How to Sell Commercial Real Estate With Tenants Still Occupying It
What Is Commercial Real Estate (CRE)?
Commercial property is property used exclusively to do business or provide workspaces instead of a residence instead of residential real estate. A majority of commercial real estate is leased out to tenants for income-producing purposes. There is a wide range of real estate in this category, from a single store to huge shopping centers.
Source: Brikk App
Among the commercial property types available are retail stores, office space, hotels & resorts, restaurants, strip malls, and healthcare facilities.
Understanding Commercial Real Estate
Commercial real estate and residential real estate are two most common types of property. Residential property is a structure reserved for human habitation, while a commercial or industrial property serves for business or large scale residential use. In its name, commercial real estate is used for commerce, and multi-unit rental properties that tenants use as residences can be described as a commercial activity for their landlords.
Commercial property typically falls into one of four categories, depending on its purpose:
- multi-family rental;
- industrial use;
- office space; and
There is also the possibility of categorizing individual categories. For example, a common way to categorize office space is class A, class B, or class C.
- Class A properties are characterized by aesthetics, age, infrastructure quality, and location.
- A Class B building is usually older and does not compete as well as a Class A building in terms of price. This type of building is often targeted for restoration.
- A Class C building is typically older, situated in a less attractive area, and requires maintenance.
Source: North East PCG
In some jurisdictions, industrial properties are further divided into manufacturing and production sites, particularly heavy-goods sites, but most consider them a subset of commercial properties.
Managing Commercial Real Estate
To own and maintain leased commercial property, the owner must provide full and ongoing management. A commercial real estate management firm can assist property owners with finding, managing, and retaining tenants, overseeing leases and financing options; and managing property maintenance and marketing. A commercial property management company is essential since the rules and regulations governing such properties are different according to the state, county, municipality, industry, and size.
There is often a balance between maximizing rents and minimizing vacancies and tenant turnover for the landlord. For example, when tenants move into a newly built property that a yoga studio previously used, landlords can experience high costs because space needs to be adapted to accommodate the needs of new tenants.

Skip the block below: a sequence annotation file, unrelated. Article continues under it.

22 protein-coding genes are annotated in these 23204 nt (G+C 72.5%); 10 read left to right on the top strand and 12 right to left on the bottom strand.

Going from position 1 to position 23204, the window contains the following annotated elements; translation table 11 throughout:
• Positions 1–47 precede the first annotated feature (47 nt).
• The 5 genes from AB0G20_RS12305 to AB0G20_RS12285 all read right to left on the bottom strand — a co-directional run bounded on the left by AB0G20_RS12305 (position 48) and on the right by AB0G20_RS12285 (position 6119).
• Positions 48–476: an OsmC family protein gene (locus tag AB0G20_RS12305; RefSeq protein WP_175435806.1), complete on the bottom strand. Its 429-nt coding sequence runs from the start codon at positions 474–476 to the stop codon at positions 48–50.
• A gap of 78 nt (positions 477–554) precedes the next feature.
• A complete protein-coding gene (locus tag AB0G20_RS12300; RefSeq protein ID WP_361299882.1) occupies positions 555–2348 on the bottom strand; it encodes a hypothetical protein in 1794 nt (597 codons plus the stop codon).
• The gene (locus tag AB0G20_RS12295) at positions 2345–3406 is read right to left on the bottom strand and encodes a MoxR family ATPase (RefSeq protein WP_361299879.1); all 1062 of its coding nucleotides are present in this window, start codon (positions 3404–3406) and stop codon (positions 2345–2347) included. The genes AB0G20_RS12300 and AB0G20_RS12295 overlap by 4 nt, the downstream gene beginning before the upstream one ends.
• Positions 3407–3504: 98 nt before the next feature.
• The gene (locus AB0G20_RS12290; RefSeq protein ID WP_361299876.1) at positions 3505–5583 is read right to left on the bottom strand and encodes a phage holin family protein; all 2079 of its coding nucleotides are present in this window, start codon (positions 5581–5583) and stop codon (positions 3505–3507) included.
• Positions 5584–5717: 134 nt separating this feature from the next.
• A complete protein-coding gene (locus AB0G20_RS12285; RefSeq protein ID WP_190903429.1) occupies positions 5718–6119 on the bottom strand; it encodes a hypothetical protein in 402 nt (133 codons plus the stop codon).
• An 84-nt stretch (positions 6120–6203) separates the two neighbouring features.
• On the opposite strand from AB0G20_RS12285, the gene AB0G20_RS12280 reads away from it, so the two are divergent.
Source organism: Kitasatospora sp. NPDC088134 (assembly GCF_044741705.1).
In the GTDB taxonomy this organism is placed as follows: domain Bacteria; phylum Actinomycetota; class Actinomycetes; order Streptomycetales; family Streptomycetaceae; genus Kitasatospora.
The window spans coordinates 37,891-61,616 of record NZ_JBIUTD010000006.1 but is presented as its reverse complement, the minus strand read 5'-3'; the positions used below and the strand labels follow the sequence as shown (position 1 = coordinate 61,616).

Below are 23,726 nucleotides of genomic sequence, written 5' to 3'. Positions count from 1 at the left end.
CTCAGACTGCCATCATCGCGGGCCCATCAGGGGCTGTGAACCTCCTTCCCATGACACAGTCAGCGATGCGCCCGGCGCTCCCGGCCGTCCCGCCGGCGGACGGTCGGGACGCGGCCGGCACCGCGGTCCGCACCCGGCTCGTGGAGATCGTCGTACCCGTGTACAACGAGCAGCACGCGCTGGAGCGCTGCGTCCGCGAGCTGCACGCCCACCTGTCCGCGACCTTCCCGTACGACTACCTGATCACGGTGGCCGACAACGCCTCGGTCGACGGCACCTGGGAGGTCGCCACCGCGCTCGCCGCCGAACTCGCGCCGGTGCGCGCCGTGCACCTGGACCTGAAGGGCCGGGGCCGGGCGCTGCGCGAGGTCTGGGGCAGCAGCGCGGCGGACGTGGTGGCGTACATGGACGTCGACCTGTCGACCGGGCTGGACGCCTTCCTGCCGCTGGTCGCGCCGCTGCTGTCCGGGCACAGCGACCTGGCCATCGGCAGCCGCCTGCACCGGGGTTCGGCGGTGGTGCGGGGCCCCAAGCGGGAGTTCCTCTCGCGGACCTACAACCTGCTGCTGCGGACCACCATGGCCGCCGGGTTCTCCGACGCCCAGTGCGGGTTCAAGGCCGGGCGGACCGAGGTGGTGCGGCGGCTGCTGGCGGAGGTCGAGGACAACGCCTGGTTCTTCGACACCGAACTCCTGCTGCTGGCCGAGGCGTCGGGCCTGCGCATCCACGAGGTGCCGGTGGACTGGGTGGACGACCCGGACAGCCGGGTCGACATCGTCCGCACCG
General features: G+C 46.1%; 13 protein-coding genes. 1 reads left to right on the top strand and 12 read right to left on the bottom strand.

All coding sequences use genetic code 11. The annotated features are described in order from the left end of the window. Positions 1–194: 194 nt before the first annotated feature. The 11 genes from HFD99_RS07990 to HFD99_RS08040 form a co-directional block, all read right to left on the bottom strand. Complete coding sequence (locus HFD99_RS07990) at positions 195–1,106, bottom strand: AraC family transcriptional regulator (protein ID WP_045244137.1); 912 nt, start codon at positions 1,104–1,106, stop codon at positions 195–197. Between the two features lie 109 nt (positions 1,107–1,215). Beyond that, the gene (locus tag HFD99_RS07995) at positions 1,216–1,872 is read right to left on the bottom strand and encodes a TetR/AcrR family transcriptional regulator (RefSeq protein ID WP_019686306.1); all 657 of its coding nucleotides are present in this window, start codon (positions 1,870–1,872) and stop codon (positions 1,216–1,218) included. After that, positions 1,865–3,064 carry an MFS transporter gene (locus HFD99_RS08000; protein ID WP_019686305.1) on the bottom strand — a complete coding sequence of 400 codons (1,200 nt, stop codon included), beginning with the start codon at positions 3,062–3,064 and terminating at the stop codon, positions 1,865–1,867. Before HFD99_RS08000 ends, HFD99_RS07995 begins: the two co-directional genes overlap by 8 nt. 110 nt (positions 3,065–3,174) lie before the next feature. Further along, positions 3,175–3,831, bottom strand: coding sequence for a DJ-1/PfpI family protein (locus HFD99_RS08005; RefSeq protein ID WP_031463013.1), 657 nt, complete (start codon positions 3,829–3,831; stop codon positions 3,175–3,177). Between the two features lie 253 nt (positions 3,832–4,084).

Investing in Commercial Real Estate
Investments are assets or items acquired to generate income or appreciation. Over time, an asset’s value increases as a result of appreciation. As an individual invests in a good, he or she expects to use the good in the future to build wealth.
An investment is always an outlay of resources today — such as time, effort, money, or an asset — in hopes of a greater reward in the future than what was put into it.
An investor may, for example, purchase an asset now with the idea that the asset will be able to provide income in the future, or one that can be resold at a profit in the future.
You can make a good living from commercial real estate and protect yourself from the stock market’s volatility by investing in it. Real estate investments can result in profits through appreciation when the property is sold, but returns are typically generated by tenants paying rent.
Source: The Investor Brook
Direct investment is when the owner of the physical property becomes the landlord. It is best for people who understand commercial real estate to make direct investments or hire firms with such knowledge. It is risky and rewarding to invest in commercial properties. As CRE investments require a large amount of capital, such investors will likely be wealthy individuals.
An ideal property is located in an area with a low supply of CREs( commercial real estate) and high demand, giving favorable rental rates. Additionally, the local economy of the region influences the price of CRE purchases.
Investors can invest in the commercial market indirectly by owning investment instruments such as Real Estate Investment Trusts (REITs) and exchange-traded funds that invest in commercial property-related stocks. They can also invest in companies that serve the commercial real estate market, like banks and realtors.
Advantages of Commercial Real Estate( using California as a case study)